Just emailed in my objection:
Dear Mr Rhodes
I am writing to register an objection to the permanent adoption of the experimental TRO for Chapel Gate on the basis that it is an amenity for all users and as a regular visitor to the Peak District and a 4x4 driver and trail motorcyclist, as well as being mountain biker and walker by restricting access to vehicles you will be imposing a serious loss amenity on me and others who share my chosen mode of recreation.
As a result of a leg injury I am currently unable to walk or cycle far, so currently rely on my 4x4 and my motorcycle to enjoy the countryside and The Peak District is the closest National Park to my home where I can enjoy these rights. Over the years I have visited Chapel Gate on several occasions, always as part of a larger tour of the area. To close this lane to me would significantly affect my enjoyment of the area not just take away my right to ride a Public Right of way, forming as it does a crucial part of the local vehicular rights of way network.
I am always careful to avoid damage to the lane, as I am to any other, following the respective codes of conduct of the Green Lane Association and the Trail Riders Fellowship as appropriate. Indeed I am particularly careful to avoid vehicular rights of way in excessively wet weather and would never contemplate driving/riding off the proscribed route. I consider myself a responsible user of vehicular rights of way as indeed you might expect as I am a member of the Local Access Forum here in Hertfordshire.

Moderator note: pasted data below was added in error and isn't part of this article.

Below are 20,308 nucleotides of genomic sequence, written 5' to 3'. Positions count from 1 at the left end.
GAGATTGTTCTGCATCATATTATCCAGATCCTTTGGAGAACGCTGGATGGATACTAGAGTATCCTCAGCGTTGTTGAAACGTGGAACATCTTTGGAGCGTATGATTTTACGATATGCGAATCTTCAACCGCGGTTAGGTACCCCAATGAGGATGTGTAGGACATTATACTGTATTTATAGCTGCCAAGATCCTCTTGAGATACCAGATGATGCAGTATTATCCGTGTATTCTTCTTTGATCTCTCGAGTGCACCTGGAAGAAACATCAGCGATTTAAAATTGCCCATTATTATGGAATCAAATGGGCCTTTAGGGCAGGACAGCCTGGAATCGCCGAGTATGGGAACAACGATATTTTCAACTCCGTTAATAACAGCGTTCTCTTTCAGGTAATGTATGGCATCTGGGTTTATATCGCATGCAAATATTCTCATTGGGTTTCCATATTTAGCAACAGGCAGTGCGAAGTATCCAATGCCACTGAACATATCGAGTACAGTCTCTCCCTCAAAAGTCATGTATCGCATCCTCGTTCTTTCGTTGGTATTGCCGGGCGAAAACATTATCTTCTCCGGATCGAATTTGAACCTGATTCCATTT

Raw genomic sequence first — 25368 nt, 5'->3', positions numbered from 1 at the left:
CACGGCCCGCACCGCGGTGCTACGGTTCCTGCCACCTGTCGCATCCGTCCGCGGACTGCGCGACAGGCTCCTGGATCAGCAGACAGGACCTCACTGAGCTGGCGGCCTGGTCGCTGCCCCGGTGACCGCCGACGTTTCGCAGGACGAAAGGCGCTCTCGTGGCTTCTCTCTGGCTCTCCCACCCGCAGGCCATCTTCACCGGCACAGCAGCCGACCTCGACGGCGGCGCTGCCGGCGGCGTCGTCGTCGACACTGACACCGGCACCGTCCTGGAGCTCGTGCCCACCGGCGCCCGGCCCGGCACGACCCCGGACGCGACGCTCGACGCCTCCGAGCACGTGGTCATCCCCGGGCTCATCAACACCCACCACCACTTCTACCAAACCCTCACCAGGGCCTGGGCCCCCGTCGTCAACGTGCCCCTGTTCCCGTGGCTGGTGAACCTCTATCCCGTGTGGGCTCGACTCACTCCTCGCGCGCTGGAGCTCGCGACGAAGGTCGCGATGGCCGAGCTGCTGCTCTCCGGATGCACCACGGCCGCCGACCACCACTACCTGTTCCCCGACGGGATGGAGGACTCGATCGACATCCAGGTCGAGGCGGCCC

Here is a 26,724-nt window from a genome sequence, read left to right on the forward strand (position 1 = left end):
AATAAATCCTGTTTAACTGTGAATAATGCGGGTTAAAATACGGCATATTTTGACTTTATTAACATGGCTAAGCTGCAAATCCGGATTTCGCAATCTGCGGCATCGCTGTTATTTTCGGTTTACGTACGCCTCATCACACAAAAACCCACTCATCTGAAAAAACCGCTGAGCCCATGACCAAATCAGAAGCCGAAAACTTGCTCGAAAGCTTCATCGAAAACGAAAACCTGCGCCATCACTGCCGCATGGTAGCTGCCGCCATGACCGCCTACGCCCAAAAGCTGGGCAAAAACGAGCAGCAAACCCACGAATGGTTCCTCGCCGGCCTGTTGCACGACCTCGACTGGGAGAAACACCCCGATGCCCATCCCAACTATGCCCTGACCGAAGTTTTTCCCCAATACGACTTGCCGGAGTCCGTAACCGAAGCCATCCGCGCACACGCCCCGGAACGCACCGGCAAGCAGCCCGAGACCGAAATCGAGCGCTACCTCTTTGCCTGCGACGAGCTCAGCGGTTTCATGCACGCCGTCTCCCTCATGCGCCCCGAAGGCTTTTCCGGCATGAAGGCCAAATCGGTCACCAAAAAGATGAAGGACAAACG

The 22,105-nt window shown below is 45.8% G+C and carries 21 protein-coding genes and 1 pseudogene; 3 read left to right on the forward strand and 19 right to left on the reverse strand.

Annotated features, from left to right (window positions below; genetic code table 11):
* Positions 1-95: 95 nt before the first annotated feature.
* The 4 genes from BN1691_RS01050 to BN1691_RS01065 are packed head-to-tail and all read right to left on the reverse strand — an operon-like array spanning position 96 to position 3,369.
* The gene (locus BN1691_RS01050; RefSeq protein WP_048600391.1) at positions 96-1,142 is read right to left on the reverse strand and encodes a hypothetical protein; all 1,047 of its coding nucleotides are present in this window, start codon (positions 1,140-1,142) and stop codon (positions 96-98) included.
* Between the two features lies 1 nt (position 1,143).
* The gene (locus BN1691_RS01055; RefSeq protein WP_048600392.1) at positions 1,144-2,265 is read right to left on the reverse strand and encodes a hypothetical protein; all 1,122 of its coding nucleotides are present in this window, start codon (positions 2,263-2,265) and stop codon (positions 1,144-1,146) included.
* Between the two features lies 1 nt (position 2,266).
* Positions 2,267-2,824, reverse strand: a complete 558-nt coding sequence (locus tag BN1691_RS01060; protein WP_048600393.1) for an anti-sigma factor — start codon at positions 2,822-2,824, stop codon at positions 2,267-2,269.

However I understand that Chapel Gate has been repaired and Derbyshire County Council have confirmed that "the repairs carried out were to byway standard and the surface is now suitable for use trail bikes and land rover type 4x4s" so can see no reason why this should not help to maintain the route in good condition with appropriate management and that to my mind does not include the imposition of a TRO, which is inappropriate. There are a range of measures available to the Authority, a blanket TRO being the most draconian and so should only be considered as a last resort.
As mentioned, over the years I have been a regular visitor to the Peak District and like to think that I contribute to the economy of the region. This I feel is true of many vehicle borne visitors in their purchases fuel, food and accommodation. Measures to restrict this type of visitor can only serve to impact on the local area, to a higher degree I would assume than the perceived impact of recreational motoring on intangibles such as tranquillity, ironically that being one of he reasons I enjoy driving/riding in the countryside in the first place.
Whilst I appreciate you are bound by legislation, the six month cap on objections is particularly cynical when the experimental TRO has been imposed for eighteen months, a period of six months would have been far more appropriate.